Volunteers built the displays, and there are so many that you could stay all day.
Every year more than 50,000 people take a walk of faith through Diamond Hill Cathedral, a country church that's just down the road from the old Ohio State Reformatory.
Most of them aren't members.
Many of them aren't Americans.
Some of them aren't even Christians, but they still have a special reason for coming.
Diamond Hill is the home of the Living Bible Museum, a complex that houses ever-evolving displays of Jewish and Christian life through the centuries. This season the displays will be "Miracles of the Old Testament," "Museum of Christian Martyrs," "Life of Christ," and "Museum of Christian History."
Art display: There is also a permanent display of Christian folk art and woodcarving, another of antique and specialty Bibles, and another of animated scenes donated by the American Bible Society. A theater at the cathedral presents Christian plays. There is also a snack bar and gift shop.
The Living Bible Museum is a labor of love for the 600 parishioners, who began the museum in 1987 at the urging of their pastor and his wife, Richard and Alwilda Diamond.
"We're just ordinary people who have a desire to do something for the Lord," says museum director Julia Hardin, who has been part of the project from the beginning. "God did this," she says, waving a hand to take in the museum complex. "The Holy Spirit led us, and this is what we've accomplished through Him."
According to Hardin, her congregation started out in a small church in downtown Mansfield, then moved to the already-named Diamond Hill in 1980. "We took on the mortgage of the congregation that built the cathedral, $345,000, and paid it off in 27 months. Now you know that's God's work."
The Rev. and Mrs. Diamond had wanted to build a Bible museum since the 1970s, and they saw an opportunity in Diamond Hill's 20-acre campus. By 1983, the congregation had assembled its first life-size scene, "The Last Supper," with figures donated from a closed Bible Walk near Pittsburgh.
"Jesus and the Children" and "The Woman at the Well" soon followed. The scenes were taken on tour to county fairs and the Ohio State Fair, and grew in popularity. Tourists began to seek out the church, and it became clear, Hardin says, that the Lord was working through the Diamond Hill members. By 1985, the congregation had broken ground for a separate museum building.
Volunteers: Except for cement work on the footers and floors, all the work was done by volunteers. Businessmen, laid-off factory workers, housewives and secretaries donated thousands of hours to construct the buildings and build each individual Bible scene. All the artwork, set dressing, clothing for the figures -- even the recorded voiceovers that accompany each scene -- were made by amateurs as a labor of love.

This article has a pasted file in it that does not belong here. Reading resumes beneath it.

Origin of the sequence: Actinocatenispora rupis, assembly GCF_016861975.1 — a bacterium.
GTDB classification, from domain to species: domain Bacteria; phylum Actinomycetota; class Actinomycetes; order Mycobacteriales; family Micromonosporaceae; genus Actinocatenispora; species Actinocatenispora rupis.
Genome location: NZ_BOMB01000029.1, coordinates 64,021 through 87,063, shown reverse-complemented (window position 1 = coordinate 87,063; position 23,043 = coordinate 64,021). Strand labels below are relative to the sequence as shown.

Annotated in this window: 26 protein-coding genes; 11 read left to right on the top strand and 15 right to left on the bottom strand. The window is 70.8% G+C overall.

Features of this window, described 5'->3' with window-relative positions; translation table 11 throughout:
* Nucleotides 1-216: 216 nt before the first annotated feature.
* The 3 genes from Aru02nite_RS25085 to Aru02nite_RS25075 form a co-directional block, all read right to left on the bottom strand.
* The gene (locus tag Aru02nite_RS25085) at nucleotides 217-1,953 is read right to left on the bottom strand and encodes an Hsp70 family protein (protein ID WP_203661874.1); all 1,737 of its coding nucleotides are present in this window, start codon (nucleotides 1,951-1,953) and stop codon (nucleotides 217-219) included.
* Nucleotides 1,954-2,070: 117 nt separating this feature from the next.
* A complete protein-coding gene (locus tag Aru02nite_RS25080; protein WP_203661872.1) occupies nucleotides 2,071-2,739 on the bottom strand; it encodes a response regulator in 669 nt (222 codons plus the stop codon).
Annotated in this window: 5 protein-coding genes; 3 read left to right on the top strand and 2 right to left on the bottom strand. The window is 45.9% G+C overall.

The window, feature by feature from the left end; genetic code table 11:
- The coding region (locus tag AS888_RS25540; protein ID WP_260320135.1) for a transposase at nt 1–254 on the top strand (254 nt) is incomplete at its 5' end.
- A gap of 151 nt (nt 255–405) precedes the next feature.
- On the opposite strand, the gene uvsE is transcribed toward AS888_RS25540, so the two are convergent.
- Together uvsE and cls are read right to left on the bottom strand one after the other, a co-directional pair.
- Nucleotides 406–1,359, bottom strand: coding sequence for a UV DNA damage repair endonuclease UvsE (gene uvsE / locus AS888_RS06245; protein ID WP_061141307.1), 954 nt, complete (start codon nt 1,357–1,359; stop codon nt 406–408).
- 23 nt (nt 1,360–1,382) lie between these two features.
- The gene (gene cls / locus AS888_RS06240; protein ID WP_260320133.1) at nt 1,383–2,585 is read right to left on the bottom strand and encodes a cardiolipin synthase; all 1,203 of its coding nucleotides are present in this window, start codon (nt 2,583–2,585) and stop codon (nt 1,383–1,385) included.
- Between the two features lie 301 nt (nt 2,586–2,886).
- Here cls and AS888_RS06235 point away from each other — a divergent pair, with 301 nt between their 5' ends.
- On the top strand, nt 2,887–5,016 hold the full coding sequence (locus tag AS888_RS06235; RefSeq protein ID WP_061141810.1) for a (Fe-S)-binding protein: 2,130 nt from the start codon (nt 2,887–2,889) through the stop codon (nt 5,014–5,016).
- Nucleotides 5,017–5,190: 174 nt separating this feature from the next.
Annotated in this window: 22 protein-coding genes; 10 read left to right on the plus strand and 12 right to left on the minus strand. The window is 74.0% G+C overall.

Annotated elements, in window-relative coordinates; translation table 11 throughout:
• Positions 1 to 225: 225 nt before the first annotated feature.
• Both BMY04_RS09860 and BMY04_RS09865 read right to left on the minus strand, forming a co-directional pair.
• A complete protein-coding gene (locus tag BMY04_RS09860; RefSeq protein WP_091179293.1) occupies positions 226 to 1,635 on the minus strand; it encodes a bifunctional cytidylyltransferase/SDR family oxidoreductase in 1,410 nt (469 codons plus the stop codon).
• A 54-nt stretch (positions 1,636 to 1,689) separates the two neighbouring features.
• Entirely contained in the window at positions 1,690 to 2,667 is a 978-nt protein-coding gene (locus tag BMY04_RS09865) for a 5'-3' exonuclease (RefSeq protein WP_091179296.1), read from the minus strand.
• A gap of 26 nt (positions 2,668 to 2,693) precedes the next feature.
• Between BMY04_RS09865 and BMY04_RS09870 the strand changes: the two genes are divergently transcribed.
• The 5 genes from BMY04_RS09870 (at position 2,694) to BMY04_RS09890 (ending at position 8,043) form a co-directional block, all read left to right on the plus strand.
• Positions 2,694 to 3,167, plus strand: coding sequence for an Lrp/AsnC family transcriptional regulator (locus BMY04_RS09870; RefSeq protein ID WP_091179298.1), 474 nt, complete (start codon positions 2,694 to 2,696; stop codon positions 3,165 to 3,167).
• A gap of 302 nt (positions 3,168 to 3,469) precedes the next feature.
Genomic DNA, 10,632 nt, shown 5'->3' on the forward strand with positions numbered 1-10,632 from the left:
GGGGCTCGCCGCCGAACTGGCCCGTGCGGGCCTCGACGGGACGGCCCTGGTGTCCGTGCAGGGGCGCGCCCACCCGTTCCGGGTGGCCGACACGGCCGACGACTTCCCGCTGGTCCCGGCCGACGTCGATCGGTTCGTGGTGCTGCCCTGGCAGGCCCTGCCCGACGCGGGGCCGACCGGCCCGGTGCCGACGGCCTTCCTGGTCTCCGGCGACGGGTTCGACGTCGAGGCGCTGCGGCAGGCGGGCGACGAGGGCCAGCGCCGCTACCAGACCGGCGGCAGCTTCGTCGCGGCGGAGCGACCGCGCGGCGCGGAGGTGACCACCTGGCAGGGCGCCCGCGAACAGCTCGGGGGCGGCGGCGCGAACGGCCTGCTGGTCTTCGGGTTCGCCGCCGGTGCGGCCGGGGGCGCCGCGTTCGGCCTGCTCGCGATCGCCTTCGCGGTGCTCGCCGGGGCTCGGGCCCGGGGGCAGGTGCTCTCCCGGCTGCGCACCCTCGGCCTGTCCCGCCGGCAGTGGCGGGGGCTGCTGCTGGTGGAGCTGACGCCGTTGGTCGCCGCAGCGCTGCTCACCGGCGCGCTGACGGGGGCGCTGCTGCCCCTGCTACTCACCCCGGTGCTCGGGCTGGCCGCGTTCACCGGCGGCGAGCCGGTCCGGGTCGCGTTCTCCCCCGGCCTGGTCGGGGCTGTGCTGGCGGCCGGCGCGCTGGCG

For the "Miracles of the Old Testament" display, visitors walk through dim hallways with black walls and ceilings. The group pauses at large open windows that light one by one to show the different scenes. "The Creation" is the first scene, of course, followed by "Adam and Eve," complete with a glowering serpent.
"Abraham and Issac," "David in the Valley," "King Solomon and the Baby," "Job and his Wife," and "Moses in the Bulrushes" are among the scenes. It's very obvious that the work has been done by amateurs, but that doesn't mean it hasn't been done well. Each scene and each costume is meticulously researched before it is constructed, Hardin says, and care shows in every stitch and every nail.
Favorite scene: My favorite scene is "David in the Valley." The lights come up like a sunrise on David, seated at the edge of a stream. A few animals graze nearby, and hills appear in the distance. A calm, contemplative voice recites the 23rd Psalm, and the lights go down again in a gentle sunset.
There are dozens of scenes, and each takes several minutes to play out. "Jonah and the Whale" was a favorite with the children in our group, as was "Noah's Ark."
Benches are available at each scene for those who need them.
The "Miracles" tour ends in a chapel, where visitors are invited to pray or meditate.
Showpiece: The showpiece of the permanent display area is a collection amassed by Robert Ryan of early 20th-century votive folk art. The largest such collection in the United States, it includes tabletop Bible scenes built of clay, gold dust, horsehair and jewelry. Votive folk art was popular from 1910 to 1940, Hardin says, but has died out and is almost unknown today. A set of woodcarvings by John Burns is also on display.
It's possible to spend an entire day at the museum complex. You should allow at least two hours to see even part of the displays. Christians will be especially interested, but people of other faiths can find inspiration in the displays also, especially "Miracles of the Old Testament."
Last year there were 51,000 visitors from 48 states and 20 foreign countries. Everyone who comes, Hardin says, finds something different.
"We've had people born again here, and we've had people healed here. We've had people find peace here. We can't do that. None of it would have happened without God."